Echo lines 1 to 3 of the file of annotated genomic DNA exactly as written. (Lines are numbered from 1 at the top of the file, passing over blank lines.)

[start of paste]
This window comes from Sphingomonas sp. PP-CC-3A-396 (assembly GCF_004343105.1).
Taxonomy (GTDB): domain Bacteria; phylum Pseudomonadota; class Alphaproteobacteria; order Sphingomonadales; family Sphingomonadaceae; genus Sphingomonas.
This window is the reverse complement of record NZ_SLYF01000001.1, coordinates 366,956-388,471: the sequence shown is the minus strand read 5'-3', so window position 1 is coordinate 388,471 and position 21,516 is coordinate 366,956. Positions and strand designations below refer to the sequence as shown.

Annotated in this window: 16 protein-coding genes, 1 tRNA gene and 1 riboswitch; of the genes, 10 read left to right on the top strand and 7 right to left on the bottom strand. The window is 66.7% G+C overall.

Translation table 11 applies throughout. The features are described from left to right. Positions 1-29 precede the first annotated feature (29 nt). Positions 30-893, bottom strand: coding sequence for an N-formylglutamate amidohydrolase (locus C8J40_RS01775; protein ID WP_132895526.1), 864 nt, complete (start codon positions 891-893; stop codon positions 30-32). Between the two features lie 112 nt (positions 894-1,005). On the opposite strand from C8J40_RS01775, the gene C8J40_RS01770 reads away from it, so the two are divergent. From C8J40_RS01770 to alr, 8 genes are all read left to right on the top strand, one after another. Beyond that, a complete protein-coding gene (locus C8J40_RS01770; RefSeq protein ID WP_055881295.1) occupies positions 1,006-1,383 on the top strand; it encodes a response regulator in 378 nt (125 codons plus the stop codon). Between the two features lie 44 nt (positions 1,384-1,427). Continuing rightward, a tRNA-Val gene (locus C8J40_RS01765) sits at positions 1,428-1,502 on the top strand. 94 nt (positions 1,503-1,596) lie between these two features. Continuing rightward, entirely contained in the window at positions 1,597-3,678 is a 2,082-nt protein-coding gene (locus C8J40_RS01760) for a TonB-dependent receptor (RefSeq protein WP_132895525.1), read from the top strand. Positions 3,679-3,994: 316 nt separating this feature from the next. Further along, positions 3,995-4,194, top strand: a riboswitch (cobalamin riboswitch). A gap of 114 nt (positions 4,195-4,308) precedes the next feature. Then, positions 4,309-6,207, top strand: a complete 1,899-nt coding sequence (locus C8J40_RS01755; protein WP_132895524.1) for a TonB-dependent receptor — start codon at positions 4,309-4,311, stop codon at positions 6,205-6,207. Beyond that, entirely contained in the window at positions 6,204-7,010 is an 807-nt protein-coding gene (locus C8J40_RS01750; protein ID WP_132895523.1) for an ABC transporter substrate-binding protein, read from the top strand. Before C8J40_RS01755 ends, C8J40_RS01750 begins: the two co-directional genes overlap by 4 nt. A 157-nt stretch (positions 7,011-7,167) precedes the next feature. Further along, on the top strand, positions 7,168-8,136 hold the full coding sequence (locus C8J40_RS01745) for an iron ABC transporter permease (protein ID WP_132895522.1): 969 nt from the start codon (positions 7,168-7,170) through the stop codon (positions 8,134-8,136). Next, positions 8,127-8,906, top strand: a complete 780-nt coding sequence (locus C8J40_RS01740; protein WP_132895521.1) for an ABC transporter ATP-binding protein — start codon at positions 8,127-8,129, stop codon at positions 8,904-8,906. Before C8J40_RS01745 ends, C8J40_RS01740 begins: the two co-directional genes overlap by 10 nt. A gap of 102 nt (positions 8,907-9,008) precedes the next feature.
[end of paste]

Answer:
This window comes from Sphingomonas sp. PP-CC-3A-396 (assembly GCF_004343105.1).
Taxonomy (GTDB): domain Bacteria; phylum Pseudomonadota; class Alphaproteobacteria; order Sphingomonadales; family Sphingomonadaceae; genus Sphingomonas.
This window is the reverse complement of record NZ_SLYF01000001.1, coordinates 366,956-388,471: the sequence shown is the minus strand read 5'-3', so window position 1 is coordinate 388,471 and position 21,516 is coordinate 366,956. Positions and strand designations below refer to the sequence as shown.